Games of Engagement

Do you often need to repeat yourself because your so-called listeners completely or partially miss what you’re saying?

Perhaps the opposite happens, leaving you to wonder or ask, “What did you just say?”

Even when encounters are face to face, communication failures are common for an obvious reason: instead of being present in the moment, people are preoccupied with other matters.

When is the last time you attended an online meeting, for instance, without someone typing the next great novel, staring like a zombie at a screen, or giving a dog a bone?

If you, a friend, or your team are failing to grasp the context and nuances of conversations, I suggest some games of engagements for the mind and body to address lack of focus. The following three exercises are based on classic childrens games.

Three Games of Engagement

1. The Quiet Game

Objective: Be the last to speak.

When my childhood friends and I played, we were not allowed to make any sound, not even an involuntary giggle or sneeze to stay in the game.

Game: The player(s) remain quiet for a specified amount of time. In addition to obvious interruptions like whispering, other noises such as throat clearing and loudly exhaling count as disruptions.

Winning Strategy: Relax the jaw and keep the tongue gently pressed against the roof of the mouth towards the teeth.

Practical Application: Acquire the habit of reserving comments and questions until the end of the meeting or another designated moment, such as when the leader requests input. Striving to be the last to pose questions or add to the conversation allows time to contemplate what others have shared and potentially contribute a unique and valuable insight … or simply learn.

2. Statues

Objective: Be the last to make any noticeable moves.

Unlike statues of marble and bronze, my energetic friends and I always struggled to hold the same position for more than a minute!

Game: Sit straight up. Don’t look down or away, use technology, eat, drink, or fidget with anything during a specified time.

Winning Strategy: Get into a comfortable seated position (without slouching) and sit on your hands. Alternatively, keep your hands on your lap while imagining they are glued in place.

Practical Application: Adopt a disciplined posture to be in the moment, mindful of all verbal and nonverbal language transpiring, while demonstrating respect for others.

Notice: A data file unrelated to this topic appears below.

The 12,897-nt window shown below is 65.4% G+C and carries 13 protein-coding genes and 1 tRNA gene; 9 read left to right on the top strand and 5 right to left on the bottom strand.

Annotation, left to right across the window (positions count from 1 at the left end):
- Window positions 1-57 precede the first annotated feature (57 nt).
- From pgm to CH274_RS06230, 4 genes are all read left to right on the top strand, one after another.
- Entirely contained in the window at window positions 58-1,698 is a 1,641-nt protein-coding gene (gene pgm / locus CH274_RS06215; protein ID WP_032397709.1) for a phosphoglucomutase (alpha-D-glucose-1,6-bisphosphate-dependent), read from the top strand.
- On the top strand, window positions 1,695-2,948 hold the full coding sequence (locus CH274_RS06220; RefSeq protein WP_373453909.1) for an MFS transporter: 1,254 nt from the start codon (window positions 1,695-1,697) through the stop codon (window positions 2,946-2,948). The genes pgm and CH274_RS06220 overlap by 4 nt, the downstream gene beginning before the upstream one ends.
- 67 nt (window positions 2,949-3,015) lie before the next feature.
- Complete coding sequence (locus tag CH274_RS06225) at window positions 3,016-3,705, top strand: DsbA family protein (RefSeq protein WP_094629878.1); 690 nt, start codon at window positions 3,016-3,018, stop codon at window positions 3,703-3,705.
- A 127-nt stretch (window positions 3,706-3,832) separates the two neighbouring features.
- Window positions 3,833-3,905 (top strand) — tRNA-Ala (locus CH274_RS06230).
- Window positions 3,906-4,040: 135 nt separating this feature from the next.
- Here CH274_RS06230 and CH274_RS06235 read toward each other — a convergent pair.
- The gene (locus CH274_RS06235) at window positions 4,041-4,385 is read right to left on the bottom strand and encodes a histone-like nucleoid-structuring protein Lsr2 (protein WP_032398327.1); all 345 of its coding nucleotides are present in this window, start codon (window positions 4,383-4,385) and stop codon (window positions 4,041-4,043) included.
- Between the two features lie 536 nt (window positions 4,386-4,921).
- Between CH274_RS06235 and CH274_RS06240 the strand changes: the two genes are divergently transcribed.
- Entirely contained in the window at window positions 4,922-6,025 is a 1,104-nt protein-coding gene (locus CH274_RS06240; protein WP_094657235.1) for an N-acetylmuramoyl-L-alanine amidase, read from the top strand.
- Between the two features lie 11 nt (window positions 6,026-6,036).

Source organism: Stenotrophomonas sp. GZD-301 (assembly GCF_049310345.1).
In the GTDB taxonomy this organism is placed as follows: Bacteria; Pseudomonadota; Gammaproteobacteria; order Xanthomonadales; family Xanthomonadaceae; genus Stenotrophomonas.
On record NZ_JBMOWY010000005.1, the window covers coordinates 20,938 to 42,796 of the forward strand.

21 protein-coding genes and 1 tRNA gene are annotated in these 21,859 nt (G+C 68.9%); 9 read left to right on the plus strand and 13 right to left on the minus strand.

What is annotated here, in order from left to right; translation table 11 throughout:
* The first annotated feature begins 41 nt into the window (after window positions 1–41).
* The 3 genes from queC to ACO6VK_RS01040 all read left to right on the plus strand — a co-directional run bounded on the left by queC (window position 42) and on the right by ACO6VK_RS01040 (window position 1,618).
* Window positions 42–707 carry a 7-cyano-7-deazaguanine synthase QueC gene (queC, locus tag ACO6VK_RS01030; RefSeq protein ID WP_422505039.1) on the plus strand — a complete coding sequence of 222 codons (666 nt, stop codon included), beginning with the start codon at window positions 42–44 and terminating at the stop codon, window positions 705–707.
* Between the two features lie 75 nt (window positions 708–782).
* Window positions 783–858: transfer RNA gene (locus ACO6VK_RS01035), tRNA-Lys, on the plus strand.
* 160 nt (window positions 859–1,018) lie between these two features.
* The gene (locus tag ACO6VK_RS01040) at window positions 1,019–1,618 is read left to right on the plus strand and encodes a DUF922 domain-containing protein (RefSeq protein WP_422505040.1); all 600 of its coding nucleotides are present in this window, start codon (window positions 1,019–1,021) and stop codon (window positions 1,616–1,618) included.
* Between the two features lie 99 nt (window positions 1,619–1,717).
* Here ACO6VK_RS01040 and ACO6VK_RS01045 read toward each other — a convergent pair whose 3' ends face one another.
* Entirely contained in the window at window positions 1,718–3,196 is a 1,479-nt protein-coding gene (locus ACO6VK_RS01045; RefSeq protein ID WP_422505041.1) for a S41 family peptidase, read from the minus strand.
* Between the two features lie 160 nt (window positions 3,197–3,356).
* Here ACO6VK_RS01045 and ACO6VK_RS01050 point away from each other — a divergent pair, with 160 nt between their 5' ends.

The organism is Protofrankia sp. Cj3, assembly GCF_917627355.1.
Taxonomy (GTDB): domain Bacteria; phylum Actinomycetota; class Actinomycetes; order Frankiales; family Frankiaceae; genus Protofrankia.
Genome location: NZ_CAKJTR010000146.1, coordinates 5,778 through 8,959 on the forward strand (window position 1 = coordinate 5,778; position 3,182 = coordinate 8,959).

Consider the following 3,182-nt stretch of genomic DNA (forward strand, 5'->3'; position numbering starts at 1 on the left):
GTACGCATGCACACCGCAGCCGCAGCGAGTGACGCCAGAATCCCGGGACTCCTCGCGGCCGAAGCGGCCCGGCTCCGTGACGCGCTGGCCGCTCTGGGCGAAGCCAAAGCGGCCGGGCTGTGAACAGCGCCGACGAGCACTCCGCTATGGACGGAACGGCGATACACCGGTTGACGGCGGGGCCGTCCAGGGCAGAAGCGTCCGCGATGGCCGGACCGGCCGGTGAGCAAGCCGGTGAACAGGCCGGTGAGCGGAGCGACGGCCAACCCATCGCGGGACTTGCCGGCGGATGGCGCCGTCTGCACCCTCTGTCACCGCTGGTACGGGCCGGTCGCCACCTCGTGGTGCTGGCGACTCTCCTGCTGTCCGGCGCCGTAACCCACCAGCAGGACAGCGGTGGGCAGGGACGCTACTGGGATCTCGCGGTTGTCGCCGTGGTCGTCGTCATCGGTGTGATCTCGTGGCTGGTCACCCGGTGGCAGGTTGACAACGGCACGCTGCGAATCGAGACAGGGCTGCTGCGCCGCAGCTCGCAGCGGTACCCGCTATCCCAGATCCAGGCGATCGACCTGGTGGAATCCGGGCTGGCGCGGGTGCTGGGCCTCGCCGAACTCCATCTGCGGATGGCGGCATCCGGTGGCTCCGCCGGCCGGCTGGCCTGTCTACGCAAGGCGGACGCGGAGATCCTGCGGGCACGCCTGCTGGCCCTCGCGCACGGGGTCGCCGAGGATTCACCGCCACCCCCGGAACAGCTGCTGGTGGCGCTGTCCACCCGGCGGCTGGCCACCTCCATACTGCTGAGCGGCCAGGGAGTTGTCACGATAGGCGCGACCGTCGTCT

3. Staring Contest

Objective: Be the last to look away or blink in a stare down with another person.

We would always strive to keep a straight face, as it’s nearly impossible to maintain a gaze while giggling!

Game: Two players stand or sit across from one another and stare into each other’s eyes. (If alone, stare into a mirror for as long as possible.) Using a timer to track progress, play again and again, always aiming to remain in the game longer.

Winning Strategy: Intentionally look into the eyes while considering the beauty and function of the lashes, lids, pupils, irises, and corneas.

Practical Application: Become comfortable with establishing eye contact to convey interest, sincerity, and respect. The interaction should be natural and appropriate. Don’t cause the other person to feel uneasy by holding a gaze too long or by making direct eye contact when doing so goes against a cultural norm.

If you (or someone you know) would benefit from adopting behaviors that foster attentiveness, why not commit to a daily practice for one month? Play only one game at a time, if desired, and limit each engagement to a few minutes.

In the end, everyone wins an enduring prize: a set of second-nature habits that enhance the ability to focus and enjoy more rewarding conversations.

Ready, set, go!

Thoughts or questions? Please contact Sallie Boyles, owner of Write Lady Inc., to exchange ideas about effective communications and gain from professional writing and editing services. Receive monthly tips and insights by subscribing at